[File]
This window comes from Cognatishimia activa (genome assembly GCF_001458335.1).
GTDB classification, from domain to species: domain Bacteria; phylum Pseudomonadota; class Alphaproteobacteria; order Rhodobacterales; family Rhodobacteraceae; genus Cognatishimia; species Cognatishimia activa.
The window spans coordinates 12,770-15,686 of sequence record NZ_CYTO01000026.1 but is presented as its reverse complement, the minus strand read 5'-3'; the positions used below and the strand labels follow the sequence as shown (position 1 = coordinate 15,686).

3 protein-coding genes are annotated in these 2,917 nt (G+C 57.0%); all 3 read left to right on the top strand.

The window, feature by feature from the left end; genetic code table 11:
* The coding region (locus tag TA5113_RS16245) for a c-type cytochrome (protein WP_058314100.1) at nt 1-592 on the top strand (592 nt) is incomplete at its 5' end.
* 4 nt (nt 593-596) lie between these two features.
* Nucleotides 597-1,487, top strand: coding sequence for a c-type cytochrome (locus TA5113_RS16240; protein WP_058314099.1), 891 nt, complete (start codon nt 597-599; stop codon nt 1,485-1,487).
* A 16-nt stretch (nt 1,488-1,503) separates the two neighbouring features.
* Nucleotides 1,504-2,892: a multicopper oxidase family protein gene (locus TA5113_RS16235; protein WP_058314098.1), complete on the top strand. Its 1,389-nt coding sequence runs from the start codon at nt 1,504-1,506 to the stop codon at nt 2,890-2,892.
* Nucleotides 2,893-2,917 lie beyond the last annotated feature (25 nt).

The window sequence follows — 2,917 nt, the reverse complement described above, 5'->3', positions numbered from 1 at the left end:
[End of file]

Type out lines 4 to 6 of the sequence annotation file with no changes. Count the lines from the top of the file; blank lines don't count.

3 protein-coding genes are annotated in these 2,917 nt (G+C 57.0%); all 3 read left to right on the top strand.

The window, feature by feature from the left end; genetic code table 11:
* The coding region (locus tag TA5113_RS16245) for a c-type cytochrome (protein WP_058314100.1) at nt 1-592 on the top strand (592 nt) is incomplete at its 5' end.